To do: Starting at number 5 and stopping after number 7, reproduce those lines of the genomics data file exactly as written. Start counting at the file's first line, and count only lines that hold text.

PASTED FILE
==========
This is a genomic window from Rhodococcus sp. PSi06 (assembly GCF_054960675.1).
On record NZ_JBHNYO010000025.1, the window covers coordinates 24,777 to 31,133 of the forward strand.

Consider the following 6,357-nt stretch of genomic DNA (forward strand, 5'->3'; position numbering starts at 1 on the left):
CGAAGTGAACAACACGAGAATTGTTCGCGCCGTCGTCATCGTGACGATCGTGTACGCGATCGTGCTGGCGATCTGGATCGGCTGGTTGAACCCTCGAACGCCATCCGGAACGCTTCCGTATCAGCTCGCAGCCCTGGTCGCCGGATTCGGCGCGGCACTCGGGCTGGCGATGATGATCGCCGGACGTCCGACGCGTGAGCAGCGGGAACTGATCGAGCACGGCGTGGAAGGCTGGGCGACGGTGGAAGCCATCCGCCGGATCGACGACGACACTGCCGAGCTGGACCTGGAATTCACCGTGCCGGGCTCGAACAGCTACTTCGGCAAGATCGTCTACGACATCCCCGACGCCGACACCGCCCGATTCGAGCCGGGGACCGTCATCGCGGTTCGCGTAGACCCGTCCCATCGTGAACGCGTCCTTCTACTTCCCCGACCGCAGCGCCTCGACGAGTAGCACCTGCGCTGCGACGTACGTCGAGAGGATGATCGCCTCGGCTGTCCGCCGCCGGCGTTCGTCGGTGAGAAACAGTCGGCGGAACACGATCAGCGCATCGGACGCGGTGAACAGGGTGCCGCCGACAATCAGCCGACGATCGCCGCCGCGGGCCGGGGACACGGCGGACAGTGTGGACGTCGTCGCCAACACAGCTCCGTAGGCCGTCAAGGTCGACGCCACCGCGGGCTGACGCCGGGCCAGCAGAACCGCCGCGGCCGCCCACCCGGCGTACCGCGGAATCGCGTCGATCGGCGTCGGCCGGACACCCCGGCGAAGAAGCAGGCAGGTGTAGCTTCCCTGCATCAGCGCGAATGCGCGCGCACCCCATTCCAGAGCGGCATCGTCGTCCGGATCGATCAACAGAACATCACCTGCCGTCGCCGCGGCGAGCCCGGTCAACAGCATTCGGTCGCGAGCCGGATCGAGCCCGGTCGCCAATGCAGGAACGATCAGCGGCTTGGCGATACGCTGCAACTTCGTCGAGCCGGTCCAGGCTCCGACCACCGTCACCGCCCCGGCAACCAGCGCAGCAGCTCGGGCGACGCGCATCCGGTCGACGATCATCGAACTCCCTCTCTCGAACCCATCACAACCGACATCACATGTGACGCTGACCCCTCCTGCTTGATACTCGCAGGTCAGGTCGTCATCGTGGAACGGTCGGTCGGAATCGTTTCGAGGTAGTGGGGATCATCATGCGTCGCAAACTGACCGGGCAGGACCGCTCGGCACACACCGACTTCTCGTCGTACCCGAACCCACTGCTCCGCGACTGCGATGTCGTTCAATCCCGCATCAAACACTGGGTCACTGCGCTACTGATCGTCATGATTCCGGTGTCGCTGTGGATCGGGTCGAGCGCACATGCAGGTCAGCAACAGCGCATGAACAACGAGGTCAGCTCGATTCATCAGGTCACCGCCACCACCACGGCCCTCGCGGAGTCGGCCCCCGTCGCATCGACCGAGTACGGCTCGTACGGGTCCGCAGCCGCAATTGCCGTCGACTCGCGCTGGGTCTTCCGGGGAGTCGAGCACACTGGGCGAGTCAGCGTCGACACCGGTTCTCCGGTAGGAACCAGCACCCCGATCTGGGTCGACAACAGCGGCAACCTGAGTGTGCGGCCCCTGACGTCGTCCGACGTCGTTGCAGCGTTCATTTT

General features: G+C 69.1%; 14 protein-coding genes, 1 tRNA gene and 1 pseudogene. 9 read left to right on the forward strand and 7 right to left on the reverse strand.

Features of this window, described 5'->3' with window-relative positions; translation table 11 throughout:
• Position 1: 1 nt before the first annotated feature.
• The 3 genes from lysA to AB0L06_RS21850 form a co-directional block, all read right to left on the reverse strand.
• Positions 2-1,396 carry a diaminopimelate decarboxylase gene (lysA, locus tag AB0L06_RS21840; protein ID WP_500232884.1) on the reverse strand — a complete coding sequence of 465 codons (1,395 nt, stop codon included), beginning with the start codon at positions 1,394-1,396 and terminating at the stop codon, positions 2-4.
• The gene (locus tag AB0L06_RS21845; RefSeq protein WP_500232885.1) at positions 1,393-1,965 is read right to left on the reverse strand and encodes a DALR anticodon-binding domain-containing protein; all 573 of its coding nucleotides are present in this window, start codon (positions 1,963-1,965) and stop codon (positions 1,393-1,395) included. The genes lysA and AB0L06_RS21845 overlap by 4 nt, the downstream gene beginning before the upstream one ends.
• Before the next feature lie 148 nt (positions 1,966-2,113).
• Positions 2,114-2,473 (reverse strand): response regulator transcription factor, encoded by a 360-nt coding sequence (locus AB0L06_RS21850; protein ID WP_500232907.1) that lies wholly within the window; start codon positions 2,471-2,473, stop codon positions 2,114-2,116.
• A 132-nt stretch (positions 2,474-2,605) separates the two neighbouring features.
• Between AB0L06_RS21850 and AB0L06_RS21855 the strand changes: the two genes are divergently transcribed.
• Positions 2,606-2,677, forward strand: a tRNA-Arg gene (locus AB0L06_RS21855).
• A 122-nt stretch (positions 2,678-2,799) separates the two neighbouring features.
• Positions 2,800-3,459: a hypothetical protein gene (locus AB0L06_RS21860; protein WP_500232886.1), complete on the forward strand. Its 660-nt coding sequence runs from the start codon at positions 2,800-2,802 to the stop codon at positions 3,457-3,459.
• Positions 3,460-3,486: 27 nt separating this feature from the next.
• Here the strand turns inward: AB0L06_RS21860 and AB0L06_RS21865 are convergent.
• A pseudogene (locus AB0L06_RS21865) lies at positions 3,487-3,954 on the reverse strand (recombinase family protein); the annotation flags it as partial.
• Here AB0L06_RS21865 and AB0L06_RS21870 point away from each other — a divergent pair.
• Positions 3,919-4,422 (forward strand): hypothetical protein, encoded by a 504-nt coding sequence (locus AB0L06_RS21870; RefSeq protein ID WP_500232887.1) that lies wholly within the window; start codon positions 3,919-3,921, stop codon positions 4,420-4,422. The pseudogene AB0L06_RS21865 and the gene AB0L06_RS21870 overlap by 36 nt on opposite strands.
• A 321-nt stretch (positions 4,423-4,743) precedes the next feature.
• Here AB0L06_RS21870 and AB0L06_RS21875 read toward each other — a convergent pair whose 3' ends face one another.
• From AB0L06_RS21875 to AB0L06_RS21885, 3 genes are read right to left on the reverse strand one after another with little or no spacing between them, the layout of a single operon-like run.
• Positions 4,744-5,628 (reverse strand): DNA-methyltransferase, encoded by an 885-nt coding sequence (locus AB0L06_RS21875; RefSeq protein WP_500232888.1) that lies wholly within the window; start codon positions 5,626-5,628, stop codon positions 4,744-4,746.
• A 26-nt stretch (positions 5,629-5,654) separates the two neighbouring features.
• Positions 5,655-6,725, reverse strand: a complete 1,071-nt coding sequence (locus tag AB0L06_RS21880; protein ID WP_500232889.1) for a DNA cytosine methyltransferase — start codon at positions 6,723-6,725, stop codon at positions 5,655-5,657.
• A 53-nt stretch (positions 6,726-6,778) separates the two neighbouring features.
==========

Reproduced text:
General features: G+C 69.1%; 14 protein-coding genes, 1 tRNA gene and 1 pseudogene. 9 read left to right on the forward strand and 7 right to left on the reverse strand.

Features of this window, described 5'->3' with window-relative positions; translation table 11 throughout:
• Position 1: 1 nt before the first annotated feature.